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Twins overcome Hudson, early errors in Game 1

10/2/2002

OAKLAND, Calif. -- In the first two postseason innings of
their lives, the young Minnesota Twins made three errors, allowed
four unearned runs and reached their boiling point.

It wasn't the way October was supposed to be for the Twins,
particularly the ones who've been dreaming of the playoffs since
their days together in the low minors. There was an emotional
dugout scene -- and the jitters evaporated, replaced by hard-nosed
play and growing confidence.

A.J. Pierzynski had four hits, and Corey Koskie homered and
drove in three runs as the Twins overcame an early deficit and a
series of fielding blunders to beat the Oakland Athletics 7-5
Tuesday in the first game of the AL division series.

It wasn't a happy time when the Twins came back to the dugout
down 5-1 in the second inning of the franchise's first postseason
game since winning the 1991 World Series -- largely thanks to their
own mistakes, including an infield popup that four Twins allowed to
drop untouched.

Starting pitcher Brad Radke slammed his glove into the dugout
bench. Pierzynski, their volatile All-Star catcher, fumed and
shouted. Several players yelled angrily at each other -- until one
of them said something that made sense.

''Torii (Hunter) came in screaming,'' Doug Mientkiewicz said.
''He was saying, 'We've waited our whole lives for this! Let's get
our heads out and get it done! We've still got seven innings!'''

But the Twins, who defied baseball's conventional wisdom about
small-market teams to win the AL Central, steadily rallied back
with offense from nearly every player -- eight Twins got a hit -- and
more of the steady bullpen work that's been one of their strongest
assets.

Eddie Guardado capped four innings of scoreless relief with the
save, getting pinch-hitter Adam Piatt on a fly to right with two
runners on to end it.

The Twins were the best defensive team in the majors this
season, making just 74 errors. They tied the division series record
for errors in a game, yet still came back to win.

''We don't make three errors. We just don't do that,'' manager
Ron Gardenhire said. ''At one point in the game, it was comical.
... The game was getting a little crazy on us. I'd have a hard time
this year finding three innings we played like that. I think it was
just nerves. We got some stuff out of our system today.''

Game 2 in the best-of-five series is Wednesday, with Mark Mulder
pitching for Oakland against Joe Mays.

Eric Chavez drove in two runs for the A's, who tied the Yankees
for the major league lead with 103 victories in the regular season.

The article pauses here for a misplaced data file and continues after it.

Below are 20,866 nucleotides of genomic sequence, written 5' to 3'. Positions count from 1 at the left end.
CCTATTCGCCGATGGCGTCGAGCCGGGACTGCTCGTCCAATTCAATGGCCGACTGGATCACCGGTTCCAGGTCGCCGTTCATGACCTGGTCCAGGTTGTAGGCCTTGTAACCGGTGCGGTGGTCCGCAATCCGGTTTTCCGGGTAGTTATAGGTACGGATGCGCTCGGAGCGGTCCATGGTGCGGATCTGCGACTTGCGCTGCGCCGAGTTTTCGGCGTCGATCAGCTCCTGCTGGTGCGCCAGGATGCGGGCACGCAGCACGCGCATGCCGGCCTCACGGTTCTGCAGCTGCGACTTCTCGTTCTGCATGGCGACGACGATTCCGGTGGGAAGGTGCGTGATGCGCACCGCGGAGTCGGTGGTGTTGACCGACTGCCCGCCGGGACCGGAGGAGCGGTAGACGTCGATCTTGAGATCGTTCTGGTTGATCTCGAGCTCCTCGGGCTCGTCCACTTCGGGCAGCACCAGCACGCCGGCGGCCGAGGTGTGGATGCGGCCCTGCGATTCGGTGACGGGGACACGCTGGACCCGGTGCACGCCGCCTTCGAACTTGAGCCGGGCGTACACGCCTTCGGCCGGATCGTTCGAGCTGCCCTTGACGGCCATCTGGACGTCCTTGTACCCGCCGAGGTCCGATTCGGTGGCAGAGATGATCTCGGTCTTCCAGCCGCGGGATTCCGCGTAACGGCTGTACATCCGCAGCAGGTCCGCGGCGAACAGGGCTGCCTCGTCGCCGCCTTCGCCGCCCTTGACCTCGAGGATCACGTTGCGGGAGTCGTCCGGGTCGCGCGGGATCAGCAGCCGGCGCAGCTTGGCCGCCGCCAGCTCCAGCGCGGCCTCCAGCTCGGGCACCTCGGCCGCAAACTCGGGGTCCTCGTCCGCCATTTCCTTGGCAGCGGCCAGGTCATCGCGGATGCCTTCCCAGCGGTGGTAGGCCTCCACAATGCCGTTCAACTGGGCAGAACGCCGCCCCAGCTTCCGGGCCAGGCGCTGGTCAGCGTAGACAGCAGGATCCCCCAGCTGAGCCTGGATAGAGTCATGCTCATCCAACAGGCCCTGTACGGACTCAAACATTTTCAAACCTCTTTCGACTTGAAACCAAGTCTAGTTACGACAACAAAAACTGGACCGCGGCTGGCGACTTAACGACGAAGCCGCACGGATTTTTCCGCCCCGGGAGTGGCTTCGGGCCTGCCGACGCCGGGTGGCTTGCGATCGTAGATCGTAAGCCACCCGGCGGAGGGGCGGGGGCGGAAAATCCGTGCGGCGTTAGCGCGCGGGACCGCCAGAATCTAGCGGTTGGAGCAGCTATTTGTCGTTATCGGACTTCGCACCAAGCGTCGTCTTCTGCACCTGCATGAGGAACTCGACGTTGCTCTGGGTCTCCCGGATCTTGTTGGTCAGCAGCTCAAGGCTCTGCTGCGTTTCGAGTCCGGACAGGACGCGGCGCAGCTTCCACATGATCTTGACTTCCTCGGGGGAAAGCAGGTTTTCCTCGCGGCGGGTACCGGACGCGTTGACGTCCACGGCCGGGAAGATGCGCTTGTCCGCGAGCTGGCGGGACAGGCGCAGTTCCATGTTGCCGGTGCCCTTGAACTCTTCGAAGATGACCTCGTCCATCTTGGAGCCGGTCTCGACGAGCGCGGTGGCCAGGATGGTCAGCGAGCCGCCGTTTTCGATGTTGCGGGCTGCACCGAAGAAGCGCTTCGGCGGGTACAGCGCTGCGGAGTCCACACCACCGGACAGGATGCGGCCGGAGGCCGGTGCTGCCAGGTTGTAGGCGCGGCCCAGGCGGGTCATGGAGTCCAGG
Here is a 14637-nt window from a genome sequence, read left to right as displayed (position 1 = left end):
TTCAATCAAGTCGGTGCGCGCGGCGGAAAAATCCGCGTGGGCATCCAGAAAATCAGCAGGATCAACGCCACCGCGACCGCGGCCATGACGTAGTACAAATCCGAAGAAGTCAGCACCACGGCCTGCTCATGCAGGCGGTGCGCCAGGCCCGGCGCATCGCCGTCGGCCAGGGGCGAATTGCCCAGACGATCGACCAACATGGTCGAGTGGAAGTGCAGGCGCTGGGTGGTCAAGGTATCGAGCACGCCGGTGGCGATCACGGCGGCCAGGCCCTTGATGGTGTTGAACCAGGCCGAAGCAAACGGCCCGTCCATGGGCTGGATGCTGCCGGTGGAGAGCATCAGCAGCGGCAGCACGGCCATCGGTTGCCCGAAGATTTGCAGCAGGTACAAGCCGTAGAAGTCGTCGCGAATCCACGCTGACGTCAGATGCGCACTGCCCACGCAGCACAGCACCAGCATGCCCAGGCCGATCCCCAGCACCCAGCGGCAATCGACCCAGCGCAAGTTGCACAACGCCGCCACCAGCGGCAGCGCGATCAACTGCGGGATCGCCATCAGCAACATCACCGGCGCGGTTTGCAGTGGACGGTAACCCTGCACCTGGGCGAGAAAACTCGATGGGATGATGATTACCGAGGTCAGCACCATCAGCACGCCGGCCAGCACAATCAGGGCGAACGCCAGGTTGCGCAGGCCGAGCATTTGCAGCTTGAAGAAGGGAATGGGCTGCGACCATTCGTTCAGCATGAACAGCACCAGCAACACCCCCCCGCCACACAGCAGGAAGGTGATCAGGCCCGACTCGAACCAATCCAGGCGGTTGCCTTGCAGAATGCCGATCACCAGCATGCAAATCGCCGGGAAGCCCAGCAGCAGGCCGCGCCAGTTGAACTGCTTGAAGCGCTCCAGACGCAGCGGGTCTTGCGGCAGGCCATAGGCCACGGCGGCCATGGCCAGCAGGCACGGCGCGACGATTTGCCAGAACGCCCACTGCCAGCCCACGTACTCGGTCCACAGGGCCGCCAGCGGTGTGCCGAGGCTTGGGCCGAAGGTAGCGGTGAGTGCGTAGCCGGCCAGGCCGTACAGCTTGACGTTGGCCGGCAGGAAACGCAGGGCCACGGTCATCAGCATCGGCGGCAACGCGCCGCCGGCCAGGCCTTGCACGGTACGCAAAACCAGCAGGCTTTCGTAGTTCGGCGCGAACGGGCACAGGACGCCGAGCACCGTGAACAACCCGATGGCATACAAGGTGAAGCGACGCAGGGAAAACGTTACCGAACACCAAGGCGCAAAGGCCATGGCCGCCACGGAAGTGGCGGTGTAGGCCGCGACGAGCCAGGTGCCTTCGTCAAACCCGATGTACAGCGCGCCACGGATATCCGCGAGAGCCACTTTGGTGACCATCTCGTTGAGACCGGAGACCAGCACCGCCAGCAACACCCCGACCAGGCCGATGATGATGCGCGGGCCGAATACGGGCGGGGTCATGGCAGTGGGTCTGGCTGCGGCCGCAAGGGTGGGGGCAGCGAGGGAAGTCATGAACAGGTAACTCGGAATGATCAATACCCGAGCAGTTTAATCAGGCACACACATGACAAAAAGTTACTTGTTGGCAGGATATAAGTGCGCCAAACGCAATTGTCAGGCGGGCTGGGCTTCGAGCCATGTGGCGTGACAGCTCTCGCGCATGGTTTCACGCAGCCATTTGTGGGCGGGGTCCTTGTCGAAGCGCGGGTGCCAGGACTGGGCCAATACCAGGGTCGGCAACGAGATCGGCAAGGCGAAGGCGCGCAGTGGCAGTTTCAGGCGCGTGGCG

But Oakland didn't get the standout pitching that's been its
trademark in three straight playoff campaigns.

Tim Hudson, the longest-tenured member of Oakland's Big Three
starters, never got comfortable in 5 1/3 shaky innings. He allowed
eight hits and four runs.

''The bottom line is we just didn't pitch today,'' Hudson said.
''They gave us some breaks early in the game, (but) they settled
down. Obviously we would've liked to have won, but there's a lot of
baseball left to be played.''

Mientkiewicz homered for the Twins, who took the lead with a
three-run sixth inning. Koskie put Minnesota up 6-5 with a
bases-loaded groundout against Ted Lilly (0-1), who relieved Hudson
moments earlier.

Brad Radke (1-0), who stopped Oakland's AL-record 20-game
winning streak last month with a six-hit shutout in Minneapolis,
allowed eight hits and five runs -- although just one was earned --
in five innings.

Once Radke left, Minnesota's outstanding bullpen came through
again. Johan Santana, J.C. Romero and Guardado shut out the A's.

Miguel Tejada, Oakland's top run-producer and MVP candidate,
struck out twice in the late innings, stranding three runners.

The Coliseum crowd of 34,853 was enthusiastic for its AL West
champions, but thousands of empty seats remained in the upper deck.

''Last year (against the Yankees), we won the first game and
ended up losing,'' Oakland manager Art Howe said. ''The year
before, we won the first game and ended up losing. What we've been
through the last couple of years should show us this isn't the end
of the road.''

Oakland scored three runs in the first inning with a rally that
started when shortstop Cristian Guzman's throw to second base
pulled Luis Rivas off the bag. One batter later, Chavez singled to
right, scoring one run -- and Pierzynski let Michael Cuddyer's throw
get past him into the A's dugout, scoring another run.

The Twins got a run in the second on Cuddyer's RBI double, but
Oakland got two more in the bottom half with a two-out rally
sparked by the Twins' impression of a Little League team.

Ray Durham was on second when Scott Hatteberg popped up to the
infield. Radke, Pierzynski, Mientkiewicz and Koskie all converged --
but nobody even made a grab at the ball as it plopped on the
infield grass halfway up first base and Durham sped home.

''I should have taken charge,'' Radke said.

''I should have taken charge,'' Mientkiewicz said.

''That's my play,'' Pierzynski said.

Moments later, Koskie made a bad throw to first to keep the
rally alive again, and Chavez got another RBI single to give
Oakland a 5-1 lead.

Koskie hit his two-run homer in the third, and Howe pulled
Hudson shortly after Mientkiewicz's solo homer in the sixth. But
Lilly gave up three straight hits, including Jacque Jones'
game-tying RBI double, and Koskie's bases-loaded groundout drove in
the go-ahead run.

Pierzynski added a run-scoring triple in the seventh against
Cory Lidle.

Game notes
Pierzynski had his fourth career four-hit game. ... David
Justice, making his 10th postseason appearance, drove home Chavez
in the first for his major league-record 60th postseason RBI.